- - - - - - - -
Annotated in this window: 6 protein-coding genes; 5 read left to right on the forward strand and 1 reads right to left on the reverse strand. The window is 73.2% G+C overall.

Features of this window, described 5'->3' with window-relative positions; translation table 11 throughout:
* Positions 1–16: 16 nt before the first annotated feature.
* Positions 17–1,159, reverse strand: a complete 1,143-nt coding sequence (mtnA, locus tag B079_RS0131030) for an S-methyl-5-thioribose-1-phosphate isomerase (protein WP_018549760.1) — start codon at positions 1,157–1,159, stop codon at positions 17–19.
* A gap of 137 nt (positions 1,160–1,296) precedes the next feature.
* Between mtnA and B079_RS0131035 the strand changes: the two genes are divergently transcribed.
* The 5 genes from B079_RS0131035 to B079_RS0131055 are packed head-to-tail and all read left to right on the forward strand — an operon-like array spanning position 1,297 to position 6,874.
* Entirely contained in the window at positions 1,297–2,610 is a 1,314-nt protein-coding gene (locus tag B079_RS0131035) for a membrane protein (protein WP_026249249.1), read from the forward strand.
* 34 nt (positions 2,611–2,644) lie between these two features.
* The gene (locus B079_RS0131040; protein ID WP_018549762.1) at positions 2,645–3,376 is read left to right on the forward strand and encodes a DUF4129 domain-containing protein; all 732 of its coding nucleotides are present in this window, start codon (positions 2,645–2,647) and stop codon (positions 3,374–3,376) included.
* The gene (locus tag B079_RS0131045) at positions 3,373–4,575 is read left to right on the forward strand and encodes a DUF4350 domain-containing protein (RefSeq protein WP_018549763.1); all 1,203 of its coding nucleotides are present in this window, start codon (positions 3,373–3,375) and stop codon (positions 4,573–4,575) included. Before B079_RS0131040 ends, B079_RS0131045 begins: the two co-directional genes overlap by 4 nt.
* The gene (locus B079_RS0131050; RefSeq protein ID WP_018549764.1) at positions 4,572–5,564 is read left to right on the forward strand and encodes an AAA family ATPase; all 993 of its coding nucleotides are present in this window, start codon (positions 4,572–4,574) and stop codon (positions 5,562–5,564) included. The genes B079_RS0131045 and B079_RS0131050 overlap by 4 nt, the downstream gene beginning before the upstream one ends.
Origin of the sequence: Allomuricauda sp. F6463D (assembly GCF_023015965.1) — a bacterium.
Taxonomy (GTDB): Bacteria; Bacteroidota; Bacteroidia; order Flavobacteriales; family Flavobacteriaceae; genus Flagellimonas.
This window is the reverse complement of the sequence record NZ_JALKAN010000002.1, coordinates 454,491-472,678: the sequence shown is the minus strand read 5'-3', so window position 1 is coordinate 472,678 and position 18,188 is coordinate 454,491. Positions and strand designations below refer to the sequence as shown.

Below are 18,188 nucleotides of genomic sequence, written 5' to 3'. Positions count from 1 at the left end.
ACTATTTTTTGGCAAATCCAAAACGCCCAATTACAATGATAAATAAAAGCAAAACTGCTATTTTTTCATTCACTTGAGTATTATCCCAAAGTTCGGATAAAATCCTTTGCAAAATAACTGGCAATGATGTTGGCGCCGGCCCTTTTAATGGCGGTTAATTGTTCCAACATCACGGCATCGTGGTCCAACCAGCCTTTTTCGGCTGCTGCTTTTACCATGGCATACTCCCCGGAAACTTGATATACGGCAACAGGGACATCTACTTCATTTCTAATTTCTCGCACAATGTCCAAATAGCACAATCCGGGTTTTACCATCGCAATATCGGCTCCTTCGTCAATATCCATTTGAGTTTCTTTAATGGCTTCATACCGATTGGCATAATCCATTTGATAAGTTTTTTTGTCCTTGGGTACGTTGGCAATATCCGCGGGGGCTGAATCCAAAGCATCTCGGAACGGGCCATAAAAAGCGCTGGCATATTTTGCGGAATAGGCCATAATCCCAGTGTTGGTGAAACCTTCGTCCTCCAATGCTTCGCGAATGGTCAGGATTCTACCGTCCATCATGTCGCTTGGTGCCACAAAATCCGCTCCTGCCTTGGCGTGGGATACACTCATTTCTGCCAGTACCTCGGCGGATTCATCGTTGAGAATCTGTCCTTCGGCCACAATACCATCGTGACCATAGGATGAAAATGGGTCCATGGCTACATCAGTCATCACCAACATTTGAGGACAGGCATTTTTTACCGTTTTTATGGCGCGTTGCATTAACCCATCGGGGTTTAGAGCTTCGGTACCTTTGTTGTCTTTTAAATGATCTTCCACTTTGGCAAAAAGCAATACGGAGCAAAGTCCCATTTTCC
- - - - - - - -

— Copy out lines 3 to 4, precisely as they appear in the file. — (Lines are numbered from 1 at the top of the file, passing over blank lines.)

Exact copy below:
* Positions 1–16: 16 nt before the first annotated feature.
* Positions 17–1,159, reverse strand: a complete 1,143-nt coding sequence (mtnA, locus tag B079_RS0131030) for an S-methyl-5-thioribose-1-phosphate isomerase (protein WP_018549760.1) — start codon at positions 1,157–1,159, stop codon at positions 17–19.